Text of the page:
A drop in the ocean: Tribunal gives green light to small collective settlement in car shipping class action

18 December 2023

Last week, the Competition Appeal Tribunal (the Tribunal) published the first judgment approving a collective settlement since the UK class action regime came into force.

This follows a joint application for a collective settlement approval order (CSAO) made by the class representative, Mark McLaren, and Compañía Sudamericana De Vapores S.A. (CSAV), one of the twelve defendants in a follow-on competition damages claim arising out of the European Commission’s decision on maritime shipping of motor vehicles.  

Pursuant to section 49A of the Competition Act 1998 and Rule 94 of the Competition Appeal Tribunal Rules 2015, opt-out collective proceedings can only be settled with approval from the Tribunal. To approve a collective settlement, which binds all persons falling within the defined class, the Tribunal must be satisfied that the settlement terms are “just and reasonable” (applying factors set out in the Competition Appeal Tribunal Guide 2015 (the Guide)). 

Substantial evidence was filed by the class representative and CSAV in support of their application, including witness statements from the parties, their legal advisers, the claims administrators, the class representative’s economic expert and an independent lawyer addressing the merits of the proposed settlement. Notice of the application for a CSAO was also given to the class members, although no submissions were received by the Tribunal. Considering the factors in Rule 94 and the Guide, the Tribunal commented: “Litigation is expensive and uncertain; we cannot determine now, on an application like the present, the precise value of the claims, and what is subjectively speaking the amount that would be likely to be awarded by a Tribunal against this Defendant at the end of the day. However we are satisfied that both the damages sum and the cost sums are fair and reasonable.”  The settlement was therefore approved during the hearing on 6 December 2023. Given the size of the settlement as a proportion of the overall claimed damages, the Tribunal held that any distribution of the settlement sum to the class should be deferred until later.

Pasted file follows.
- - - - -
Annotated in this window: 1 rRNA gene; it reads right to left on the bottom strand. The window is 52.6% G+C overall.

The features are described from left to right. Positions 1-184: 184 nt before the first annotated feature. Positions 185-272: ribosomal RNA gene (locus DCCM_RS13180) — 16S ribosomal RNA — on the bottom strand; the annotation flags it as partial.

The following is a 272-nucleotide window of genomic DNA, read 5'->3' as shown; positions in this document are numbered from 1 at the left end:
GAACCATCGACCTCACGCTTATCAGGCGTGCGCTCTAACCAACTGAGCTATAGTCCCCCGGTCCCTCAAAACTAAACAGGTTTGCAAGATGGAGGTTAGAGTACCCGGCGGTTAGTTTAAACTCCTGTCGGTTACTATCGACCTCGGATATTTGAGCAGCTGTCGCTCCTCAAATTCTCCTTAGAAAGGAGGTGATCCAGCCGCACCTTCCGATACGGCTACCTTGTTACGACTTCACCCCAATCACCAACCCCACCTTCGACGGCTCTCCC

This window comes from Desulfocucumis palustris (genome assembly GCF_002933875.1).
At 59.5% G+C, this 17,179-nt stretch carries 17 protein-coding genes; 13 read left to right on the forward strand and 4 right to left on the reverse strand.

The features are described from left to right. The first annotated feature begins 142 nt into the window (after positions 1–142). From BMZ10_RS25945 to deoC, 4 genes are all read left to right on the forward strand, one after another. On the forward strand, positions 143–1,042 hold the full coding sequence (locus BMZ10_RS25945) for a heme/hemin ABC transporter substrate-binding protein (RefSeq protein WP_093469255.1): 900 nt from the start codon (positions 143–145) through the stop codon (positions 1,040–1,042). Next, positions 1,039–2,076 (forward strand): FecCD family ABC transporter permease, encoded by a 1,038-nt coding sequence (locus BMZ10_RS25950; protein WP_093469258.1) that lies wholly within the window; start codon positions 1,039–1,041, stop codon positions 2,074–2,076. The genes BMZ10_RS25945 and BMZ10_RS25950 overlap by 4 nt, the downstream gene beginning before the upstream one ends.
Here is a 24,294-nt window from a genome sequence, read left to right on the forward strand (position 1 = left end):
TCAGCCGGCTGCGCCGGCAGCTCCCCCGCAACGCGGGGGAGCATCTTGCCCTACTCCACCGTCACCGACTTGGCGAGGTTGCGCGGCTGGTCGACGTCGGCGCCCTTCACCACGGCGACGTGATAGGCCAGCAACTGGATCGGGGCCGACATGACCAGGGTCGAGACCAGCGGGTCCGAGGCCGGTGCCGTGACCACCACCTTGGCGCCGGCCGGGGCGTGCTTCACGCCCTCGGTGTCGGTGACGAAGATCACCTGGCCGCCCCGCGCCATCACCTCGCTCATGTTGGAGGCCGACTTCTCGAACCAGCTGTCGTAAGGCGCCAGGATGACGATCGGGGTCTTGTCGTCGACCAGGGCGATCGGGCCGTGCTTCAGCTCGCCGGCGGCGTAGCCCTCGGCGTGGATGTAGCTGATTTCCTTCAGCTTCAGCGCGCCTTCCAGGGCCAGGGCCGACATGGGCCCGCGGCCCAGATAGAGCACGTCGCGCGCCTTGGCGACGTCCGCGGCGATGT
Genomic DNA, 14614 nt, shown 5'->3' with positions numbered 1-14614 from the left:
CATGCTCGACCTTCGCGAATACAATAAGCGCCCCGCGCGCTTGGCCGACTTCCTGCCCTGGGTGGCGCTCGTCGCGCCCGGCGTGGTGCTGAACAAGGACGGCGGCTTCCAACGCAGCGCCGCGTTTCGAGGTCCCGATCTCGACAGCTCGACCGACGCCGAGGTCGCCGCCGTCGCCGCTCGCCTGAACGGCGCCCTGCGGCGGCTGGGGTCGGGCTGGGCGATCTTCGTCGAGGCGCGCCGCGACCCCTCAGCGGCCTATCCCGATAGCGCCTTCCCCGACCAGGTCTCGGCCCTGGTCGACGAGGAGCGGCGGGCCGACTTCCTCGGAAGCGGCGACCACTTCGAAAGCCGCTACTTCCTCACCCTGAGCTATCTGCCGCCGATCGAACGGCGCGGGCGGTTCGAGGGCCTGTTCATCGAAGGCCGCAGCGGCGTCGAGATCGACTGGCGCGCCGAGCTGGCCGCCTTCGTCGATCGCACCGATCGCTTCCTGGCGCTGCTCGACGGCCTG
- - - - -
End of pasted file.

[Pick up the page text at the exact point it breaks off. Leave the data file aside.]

An interesting feature of this settlement agreement is that it includes a “reverter” mechanism, whereby CSAV will receive its settlement monies back on a “first in last out” basis in the event that any money is left after distribution to class members. The Tribunal considered that the reverter mechanism was “reasonable” but deferred any decision on this for a later date. 

Although this settlement is notable for being the first collective settlement that has been considered and approved by the Tribunal since the regime came into force, the amount of the settlement at £1.5m is a small proportion of the overall claim. By way of context, the economic expert advising the class representative valued the claims at £147m, but CSAV is the smallest defendant in these proceedings with only 1.7% market share. It remains to be seen the extent to which collective settlements of much higher value raise additional issues or call for further scrutiny.

One notable feature of the collective action regime that this judgment has brought into focus is the potential lack of confidentiality surrounding settlements. Typically, settlement negotiations between parties and any subsequent agreements are highly confidential. However, in this case, extensive details about the settlement amounts, the reasoning and to some extent the terms in the agreement itself are set out in the judgment and were made available in advance of the hearing. Whilst this is perhaps unsurprising given the need for a Tribunal application and transparency for class members, it will certainly provide parties with further considerations to bear in mind when entering into settlement discussions in similar cases.